A story: The survivor of a global disaster, burdened by survivor’s guilt, drinks himself into a stupor. His youngest son comes upon him sprawled and naked on the floor. Rather than cover his father, he mocks him. The father is not completely unconscious; when he awakens, he remembers what his son did and is furious. “This is how you treat me? I’ve kept you alive, fed you, given you everything — and you do this?” He curses his son: “May you know grief from your own son, may he be a slave his whole life!”
This story might sound familiar. The father is Noah; the son, Ham; the setting, moments after the Flood has receded. And the story could have ended here, but for one thing.
A later biblical verse tells us that the accursed son’s son is the ancestor of the Ethiopians. And so it is that this story, first recounted in Genesis, became the source of the shameful Hamitic Myth, which states that Noah’s curse is the reason — a biblically-approved one — for the enslavement of black people from Ethiopia, and, by extension, elsewhere.
In the late 1800s, Southern preachers in the United States used this story to argue that slavery was God’s will and the natural order of things. Christian missionaries brought the tale with them on their travels to African countries. One such missionary, a Belgian preacher with a radio show, poisoned Rwandan society with the myth, turning Hutu against Tutsi (he used the myth to support his theory of eugenics, in which Tutsis were “closer to the white race” than Hutus). This led indirectly to the 1994 Rwandan genocide, when Hutu neighbors slaughtered between 650−800,000 of their Tutsi neighbors over several months.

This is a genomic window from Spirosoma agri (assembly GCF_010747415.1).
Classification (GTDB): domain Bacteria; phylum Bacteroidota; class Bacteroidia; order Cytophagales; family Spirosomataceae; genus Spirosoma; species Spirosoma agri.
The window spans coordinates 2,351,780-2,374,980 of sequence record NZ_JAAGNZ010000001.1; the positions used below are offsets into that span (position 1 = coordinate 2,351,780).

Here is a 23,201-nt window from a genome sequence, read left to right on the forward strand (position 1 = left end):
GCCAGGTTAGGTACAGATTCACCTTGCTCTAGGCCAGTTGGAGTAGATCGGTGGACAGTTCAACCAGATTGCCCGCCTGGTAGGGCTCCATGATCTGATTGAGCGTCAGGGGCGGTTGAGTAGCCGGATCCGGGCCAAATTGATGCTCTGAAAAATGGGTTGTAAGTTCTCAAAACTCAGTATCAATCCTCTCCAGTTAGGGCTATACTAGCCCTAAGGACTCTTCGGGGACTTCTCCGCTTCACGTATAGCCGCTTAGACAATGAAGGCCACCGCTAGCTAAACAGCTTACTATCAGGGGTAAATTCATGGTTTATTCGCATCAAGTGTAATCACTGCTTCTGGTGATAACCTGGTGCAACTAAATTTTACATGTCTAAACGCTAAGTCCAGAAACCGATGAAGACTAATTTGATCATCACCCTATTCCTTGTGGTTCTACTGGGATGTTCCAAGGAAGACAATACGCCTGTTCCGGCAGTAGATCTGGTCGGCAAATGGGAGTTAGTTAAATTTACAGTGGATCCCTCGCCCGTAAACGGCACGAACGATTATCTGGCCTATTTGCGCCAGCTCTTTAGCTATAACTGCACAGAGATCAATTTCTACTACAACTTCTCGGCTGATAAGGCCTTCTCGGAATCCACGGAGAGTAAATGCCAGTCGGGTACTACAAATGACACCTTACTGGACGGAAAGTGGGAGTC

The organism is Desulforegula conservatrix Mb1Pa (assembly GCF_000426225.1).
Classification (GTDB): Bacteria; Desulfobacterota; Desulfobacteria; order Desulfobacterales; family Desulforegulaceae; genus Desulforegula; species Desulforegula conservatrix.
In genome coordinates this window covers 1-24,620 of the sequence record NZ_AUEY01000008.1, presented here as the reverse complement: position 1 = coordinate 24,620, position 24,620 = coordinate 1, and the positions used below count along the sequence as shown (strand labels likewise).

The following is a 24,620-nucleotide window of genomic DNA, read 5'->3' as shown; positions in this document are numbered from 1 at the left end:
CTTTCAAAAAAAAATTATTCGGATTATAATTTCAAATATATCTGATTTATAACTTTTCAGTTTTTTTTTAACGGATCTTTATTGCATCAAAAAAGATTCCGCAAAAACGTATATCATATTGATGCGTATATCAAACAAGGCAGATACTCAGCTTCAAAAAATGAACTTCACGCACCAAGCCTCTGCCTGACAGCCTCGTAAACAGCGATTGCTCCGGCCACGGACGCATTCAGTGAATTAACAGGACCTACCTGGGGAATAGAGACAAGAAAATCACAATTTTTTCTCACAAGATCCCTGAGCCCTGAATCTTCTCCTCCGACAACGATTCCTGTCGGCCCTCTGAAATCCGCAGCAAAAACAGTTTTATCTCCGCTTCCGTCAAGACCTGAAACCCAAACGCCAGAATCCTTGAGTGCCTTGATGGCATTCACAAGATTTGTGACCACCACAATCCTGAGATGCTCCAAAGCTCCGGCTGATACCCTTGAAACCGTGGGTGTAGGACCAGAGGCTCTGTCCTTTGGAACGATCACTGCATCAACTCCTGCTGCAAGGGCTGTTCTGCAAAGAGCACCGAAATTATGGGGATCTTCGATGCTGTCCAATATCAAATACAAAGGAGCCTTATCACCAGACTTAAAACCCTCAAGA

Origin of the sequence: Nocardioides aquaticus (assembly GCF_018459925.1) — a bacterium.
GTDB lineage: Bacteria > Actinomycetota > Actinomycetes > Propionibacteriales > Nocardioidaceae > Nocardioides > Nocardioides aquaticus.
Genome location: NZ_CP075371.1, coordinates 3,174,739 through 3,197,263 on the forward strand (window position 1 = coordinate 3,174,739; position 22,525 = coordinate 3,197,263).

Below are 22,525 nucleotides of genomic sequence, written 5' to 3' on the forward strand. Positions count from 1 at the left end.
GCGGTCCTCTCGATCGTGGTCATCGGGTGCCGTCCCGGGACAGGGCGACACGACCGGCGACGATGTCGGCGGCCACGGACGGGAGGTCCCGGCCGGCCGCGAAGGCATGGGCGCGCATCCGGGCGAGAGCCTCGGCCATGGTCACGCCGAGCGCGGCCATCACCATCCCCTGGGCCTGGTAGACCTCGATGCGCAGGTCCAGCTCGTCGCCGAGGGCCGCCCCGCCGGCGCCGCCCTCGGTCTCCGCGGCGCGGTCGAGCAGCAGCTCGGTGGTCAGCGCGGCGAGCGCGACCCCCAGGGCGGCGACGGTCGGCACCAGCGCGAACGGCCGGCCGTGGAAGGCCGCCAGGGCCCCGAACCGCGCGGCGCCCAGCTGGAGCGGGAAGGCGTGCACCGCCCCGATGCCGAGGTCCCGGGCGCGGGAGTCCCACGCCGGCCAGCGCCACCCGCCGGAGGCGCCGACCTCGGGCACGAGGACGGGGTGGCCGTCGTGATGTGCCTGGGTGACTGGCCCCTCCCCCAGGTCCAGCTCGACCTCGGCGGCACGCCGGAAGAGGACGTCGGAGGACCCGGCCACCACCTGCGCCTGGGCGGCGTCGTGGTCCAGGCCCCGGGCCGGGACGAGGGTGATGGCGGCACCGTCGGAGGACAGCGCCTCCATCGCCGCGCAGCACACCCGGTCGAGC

When we studied this sequence of events — the Genesis story, the Belgian missionary, the radio show, the genocide — in Elie Wiesel’s class, I was distraught. How could the Bible, the urtext of my youth, the “portable homeland” of my people, be the cause, however indirect, of such horror?
How do we deal with disturbing and degrading religious texts? What do we do with textual interpretations that have caused so much harm? The question is difficult if you are a believer and cannot reject the sacred text entirely. It is much easier to argue that the texts were written by wrong-headed men in wrong-headed times, and that now, in our more enlightened age, we must relegate them to the realm of museums and curiosities. But for a believer, or a lover of sacred text, that is not an option.
Believers have two choices. They can accept the validity of even the most egregiously offensive ideas in their sacred canon, and live their lives and organize their collective policies accordingly. Or, they can engage with disciplined yet radically subversive hermeneutics. The first option was employed by Christian ministers in the southern states like Samuel How, who wrote in 1856:
Our second proof that slavery is the punishment of sin is drawn from Gen. 9:24, 25, where the sacred historian having mentioned the wickedness of Ham, the father of Canaan, says, ‘And Noah awoke from his wine, and knew what his younger son had done unto him. And he said, ‘Cursed be Canaan, a servant of servants shall he be unto his brethren.’ The term ‘servant of servants’, means a servant of the lowest and vilest kind.